Egg the Fifth was the first piece I wrote after a protracted period of compositional inactivity. It is a small-scale, slimly textured piece, stylistically related to the more contemplative items from The Four-Egg Omelette which I wrote in 1998.

Written for solo piano, it is technically very simple and should be playable by pianists above about grade 2.

This work is licensed under a Creative Commons License.


catharsis grew out of a clash of priorities between my composition and my dayjob. With little time to compose, I became increasingly frustrated, leading to this work which is probably more cathartic for the composer than for the performer!

This recording is a MIDI-generated performance.

Pieces of Eight: A frivolity in eight parts

Pieces of Eight was written in response to a ‘call for scores’ from French chamber group Ensemble Décadanse who were embarking on a project entitled 2000 miniatures for the year 2000. They were asking for groups of pieces, each item of which was no longer than 10 seconds in duration.

Taking up the challenge, I viewed each piece as a window onto another – hypothetical – larger piece.

Pieces of Eight exists in several versions by the composer:

  • flute/violin, B-flat clarinet, cello/double bass & piano – the original version written for Ensemble Décadanse
  • soprano saxophone, violin, viola, double bass & piano for Australian group Topology who performed this version at the MiniMax Festival in Brisbane in 20o2
  • string quartet
  • solo piano, premiered by Luca Tieppo at a London Composers Forum concert in 2011
  • solo pedal harp, written for American harpist Shana Norton who recorded it for the Lucky Dip project in 2012.

Additionally, Pieces of Eight was arranged by composer and oboist Catherine Pluygers for the ensemble of the London New Wind Festival who performed it in London in 2009.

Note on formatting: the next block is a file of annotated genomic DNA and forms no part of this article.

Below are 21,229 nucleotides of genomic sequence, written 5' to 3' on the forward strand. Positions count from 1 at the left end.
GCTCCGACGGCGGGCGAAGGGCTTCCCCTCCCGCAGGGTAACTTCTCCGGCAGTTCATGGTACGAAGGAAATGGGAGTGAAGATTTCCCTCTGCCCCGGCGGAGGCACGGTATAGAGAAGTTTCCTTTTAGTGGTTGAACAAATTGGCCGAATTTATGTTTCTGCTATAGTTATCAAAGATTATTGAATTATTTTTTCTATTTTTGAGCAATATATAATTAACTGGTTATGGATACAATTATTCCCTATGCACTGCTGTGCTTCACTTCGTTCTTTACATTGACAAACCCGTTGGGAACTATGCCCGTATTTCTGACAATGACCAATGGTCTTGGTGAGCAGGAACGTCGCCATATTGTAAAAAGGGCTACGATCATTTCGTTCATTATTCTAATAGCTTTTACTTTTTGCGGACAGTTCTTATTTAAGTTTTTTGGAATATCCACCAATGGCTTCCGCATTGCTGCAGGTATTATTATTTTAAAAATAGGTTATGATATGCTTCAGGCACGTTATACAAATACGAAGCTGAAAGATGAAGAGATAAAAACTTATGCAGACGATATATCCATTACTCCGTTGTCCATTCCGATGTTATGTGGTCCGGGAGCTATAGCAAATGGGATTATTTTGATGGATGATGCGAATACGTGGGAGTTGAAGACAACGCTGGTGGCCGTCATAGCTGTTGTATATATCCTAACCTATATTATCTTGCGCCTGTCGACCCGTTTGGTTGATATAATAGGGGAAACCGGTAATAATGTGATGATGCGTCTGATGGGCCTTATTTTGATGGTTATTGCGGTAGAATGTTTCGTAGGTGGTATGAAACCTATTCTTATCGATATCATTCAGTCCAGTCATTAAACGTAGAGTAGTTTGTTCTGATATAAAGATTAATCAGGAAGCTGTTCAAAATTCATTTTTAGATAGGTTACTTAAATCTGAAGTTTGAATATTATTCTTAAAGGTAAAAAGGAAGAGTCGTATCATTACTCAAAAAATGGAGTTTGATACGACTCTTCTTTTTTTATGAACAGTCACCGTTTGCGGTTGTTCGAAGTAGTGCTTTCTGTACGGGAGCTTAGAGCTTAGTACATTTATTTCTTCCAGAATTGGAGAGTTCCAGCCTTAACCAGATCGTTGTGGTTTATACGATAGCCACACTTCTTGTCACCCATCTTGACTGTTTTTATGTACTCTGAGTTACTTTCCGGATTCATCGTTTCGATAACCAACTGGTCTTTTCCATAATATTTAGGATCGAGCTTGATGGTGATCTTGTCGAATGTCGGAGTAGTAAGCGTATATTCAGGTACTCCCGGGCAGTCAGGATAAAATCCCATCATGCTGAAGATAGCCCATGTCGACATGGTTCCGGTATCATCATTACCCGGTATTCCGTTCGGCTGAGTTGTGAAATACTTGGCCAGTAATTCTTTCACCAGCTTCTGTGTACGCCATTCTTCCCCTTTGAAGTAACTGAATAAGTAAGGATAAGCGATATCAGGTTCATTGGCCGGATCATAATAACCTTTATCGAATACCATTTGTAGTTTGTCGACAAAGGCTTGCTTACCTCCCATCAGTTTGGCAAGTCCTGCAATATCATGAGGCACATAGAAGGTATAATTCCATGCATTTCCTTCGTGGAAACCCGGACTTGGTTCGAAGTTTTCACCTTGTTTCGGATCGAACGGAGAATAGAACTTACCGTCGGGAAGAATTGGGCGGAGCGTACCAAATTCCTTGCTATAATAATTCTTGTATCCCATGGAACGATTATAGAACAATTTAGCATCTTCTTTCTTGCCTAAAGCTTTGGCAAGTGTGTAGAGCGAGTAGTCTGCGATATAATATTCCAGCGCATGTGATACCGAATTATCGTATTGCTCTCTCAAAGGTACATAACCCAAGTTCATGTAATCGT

The recording here is of the first performance of the piano version, by Italian pianist and composer Luca Tieppo at the London Composers Forum‘s lunchtime concert at St Mary’s, Putney in London, 7 October 2011


Shimmer was composed in 1998 for Newcastle (NSW) pianist Rob Kelly. While it may sound at times a little like Debussy, its roots are strongly in the music of Stravinsky – especially structurally.

The structure of the work was created along the lines of Stravinsky’s Symphonies of Wind Instruments, which consists of fragments of themes juxtaposed against each other, chopping and changing, but gradually building a series of thematic lines through the piece.

Shimmer has two principal ‘lines’, one free and quasi-improvisatory; the other more rhythmic and structured.

The performance here, by Jeanell Carrigan, is from the Vox Australis CD Hammered (Australian Post-1970 Piano Music, Vol. 3) VAST027-2, released 2000 and available to buy from the Australian Music Centre.

Shimmer also exists in an alternate version for piano and percussion.

haiku I

haiku I started life as a student exercise for Peter Sculthorpe’s Composition Workshop at Sydney Uni. Given 10 minutes to come up with a short work drawing inspiration from haiku poetry, I composed a short piano piece using the pentatonic scale and drawing its musical structure from the poetical structure of haiku – 3 lines (sections) of seven, nine and seven syllables (bars) respectively.

Originally written for ‘normal’ piano, haiku I was reworked for prepared piano* in 1998 and recorded (rather erratically…) by the composer as a score for Simone O’Callaghan’s web film Fetisssh (no longer online).

* The piano is prepared by attaching metal paperclips to some of the strings of the piano

The Four-Egg Omelette

Egg the First

One day while browsing around the music library at Sydney University, I spotted a score of somebody’s “complete oeuvre” which I at first misread as being their “complete oeufs“. The idea of issuing a set of “complete eggs” appealed to me (still does 🙂 ) and so when I started to write a set of short piano pieces shortly afterwards, they became the beginning of a series of ‘piano eggs’.

The Four-Egg Omelette comprises the first four of these ‘eggs’ and was written in 1994. The style is somewhat quirky and free-ranging, but quite dramatic in ‘Egg the First’ and ‘Egg the Fourth’. ‘Egg the Third’ is a waltz (“Sunny-side up”) and ‘Egg the Second’ is a short Interlude.

This recording is a MIDI realisation of ‘Egg the First’ (hence its somewhat heavy-handed approach with the accents). The key feature of this piece is setting a five-note ostinato in the left hand against a melodic right-hand part which ranges across a number of metres.

Other Eggs

The series of piano eggs continues. Other pieces in the series are:

  • Egg the Fifth
  • 2 by 4: Eggs the Sixth, Seventh, Eighth and Ninth, a set of two-part inventions
  • Egg the Tenth, a stand-alone Interlude
  • Egg the Eleventh